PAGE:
Africa Part 2

Okay. So "tomorrow" turned into "next week". Sorry. I'm in the crunch before finals (19 and 20 May), and so I'm a little stressed. But thought I'd do a quick update.

I believe I left off with THE PLAGUE of bugs outside my door.

The next morning we got up early and headed up river about 20 minutes. We drove past red mud huts and little thatched villages. Absolutely amazing to see people living like this. (Remember what I said about National Geographic?) At one point, we had to brake fast as a herd (about 10) wild elephants came out of the ditch to cross the road. Not running or anything...just heading out for a drink at the river. They're like deer, I tell you, except a lot bigger. I tell you THAT would dent your bumper. (Perhaps they have elephant whistles on their cars to scare them off the road? I'll follow up on that.)

Eventually, we got to our destination where we met an adventuresome guide named Paul. Paul is Zimbabwean, and he's a rugged African adventurer sort. His wife (our local guide for the week) told us a story about how they'd had a leopard in their house a while back and Paul ended up fighting the thing with his bare hands. (Needed 40 some stitches to clean him up.) I know that sounds crazy. But I've seen the scars, people. This guy is unbelievable. Anyway, back on task...Paul spends a lot of his time paddling the rivers of Africa, and he runs a Zambezi River canoeing business as his main job. So he was waiting with canoes (more like sturdy kayaks, really,) and we did a little paddle down the Zambezi. Check that. The MIGHTY Zambezi. It was pretty easy, really. The current is direct and strong enough to move you in the right direction, but it's not turbulent or particularly wild where we were. It was a float, really, with hippos and funky birds to entertain us. We were on the river for about an hour, and then stopped for breakfast along the banks. Another Out of Africa dining experience, with a full English breakfast at our disposal. If I go back with more time, I think I'd like to do a proper canoe trip for the day. It's a great way to see the river.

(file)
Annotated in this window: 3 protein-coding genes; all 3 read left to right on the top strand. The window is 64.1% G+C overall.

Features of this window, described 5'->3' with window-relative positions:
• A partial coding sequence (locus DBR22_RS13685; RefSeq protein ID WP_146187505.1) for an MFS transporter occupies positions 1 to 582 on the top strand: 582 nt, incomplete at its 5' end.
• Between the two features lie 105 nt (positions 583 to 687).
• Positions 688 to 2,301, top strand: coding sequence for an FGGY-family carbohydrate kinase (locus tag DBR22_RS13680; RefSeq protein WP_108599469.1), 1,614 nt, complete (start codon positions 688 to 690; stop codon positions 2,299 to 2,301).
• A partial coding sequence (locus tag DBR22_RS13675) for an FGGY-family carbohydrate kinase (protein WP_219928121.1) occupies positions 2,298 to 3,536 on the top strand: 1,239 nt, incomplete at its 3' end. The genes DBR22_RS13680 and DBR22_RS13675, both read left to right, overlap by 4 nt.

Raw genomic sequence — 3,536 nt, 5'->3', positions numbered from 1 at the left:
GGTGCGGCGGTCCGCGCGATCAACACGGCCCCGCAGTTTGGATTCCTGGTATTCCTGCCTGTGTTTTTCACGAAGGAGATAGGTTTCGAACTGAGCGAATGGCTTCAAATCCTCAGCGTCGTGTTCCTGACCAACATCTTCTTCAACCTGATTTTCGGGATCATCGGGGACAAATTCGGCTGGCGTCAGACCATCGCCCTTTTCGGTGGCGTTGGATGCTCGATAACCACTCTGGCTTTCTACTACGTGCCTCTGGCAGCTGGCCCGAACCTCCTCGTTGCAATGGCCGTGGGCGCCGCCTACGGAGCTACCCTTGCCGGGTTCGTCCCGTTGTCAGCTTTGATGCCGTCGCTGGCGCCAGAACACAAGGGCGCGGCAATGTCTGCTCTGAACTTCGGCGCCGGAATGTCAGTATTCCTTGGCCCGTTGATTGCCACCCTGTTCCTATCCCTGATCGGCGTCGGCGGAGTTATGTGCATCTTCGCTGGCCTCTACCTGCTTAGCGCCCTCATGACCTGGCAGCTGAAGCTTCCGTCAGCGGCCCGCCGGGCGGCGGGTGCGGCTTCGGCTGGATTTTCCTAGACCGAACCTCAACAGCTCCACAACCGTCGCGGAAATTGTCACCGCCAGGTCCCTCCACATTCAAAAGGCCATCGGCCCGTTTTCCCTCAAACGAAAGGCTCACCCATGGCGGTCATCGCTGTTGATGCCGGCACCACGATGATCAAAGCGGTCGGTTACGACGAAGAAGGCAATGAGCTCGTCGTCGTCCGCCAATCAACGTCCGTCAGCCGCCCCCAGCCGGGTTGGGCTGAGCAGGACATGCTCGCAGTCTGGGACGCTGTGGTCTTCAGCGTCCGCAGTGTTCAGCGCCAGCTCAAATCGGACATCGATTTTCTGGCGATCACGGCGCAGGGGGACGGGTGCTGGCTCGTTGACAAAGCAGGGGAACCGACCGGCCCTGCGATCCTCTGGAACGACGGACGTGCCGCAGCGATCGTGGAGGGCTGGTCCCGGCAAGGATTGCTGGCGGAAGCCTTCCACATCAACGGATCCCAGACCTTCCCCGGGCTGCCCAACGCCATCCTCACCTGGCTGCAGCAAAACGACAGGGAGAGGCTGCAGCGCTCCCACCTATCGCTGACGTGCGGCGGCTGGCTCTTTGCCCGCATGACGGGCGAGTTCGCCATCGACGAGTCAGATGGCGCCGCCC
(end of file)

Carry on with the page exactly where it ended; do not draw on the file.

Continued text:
After breakfast we headed out to the "Elephant Experience." If we'd had more time we could have ridden elephants into the bush to go on safari, but since we didn't have all day to spend we just got to feed them. We were given bags of pellets, basic elephant handling training, and then we fed them a snack.. For those who haven't fed an elephant, basically you either a) put handfuls of the stuff into their upturned trunk, b) let them stick their trunk into your pellet bag, or c) take handfuls and dump it directly into their mouth, where they will gum it in their freakymoistmuscular chops. I recommend method A, as c gives you a mitt full of elephant spit (and they are droolers, let me tell you,) and the undulating sucking/grabbing of their trunks makes the pellet bag hard to hold onto in method B.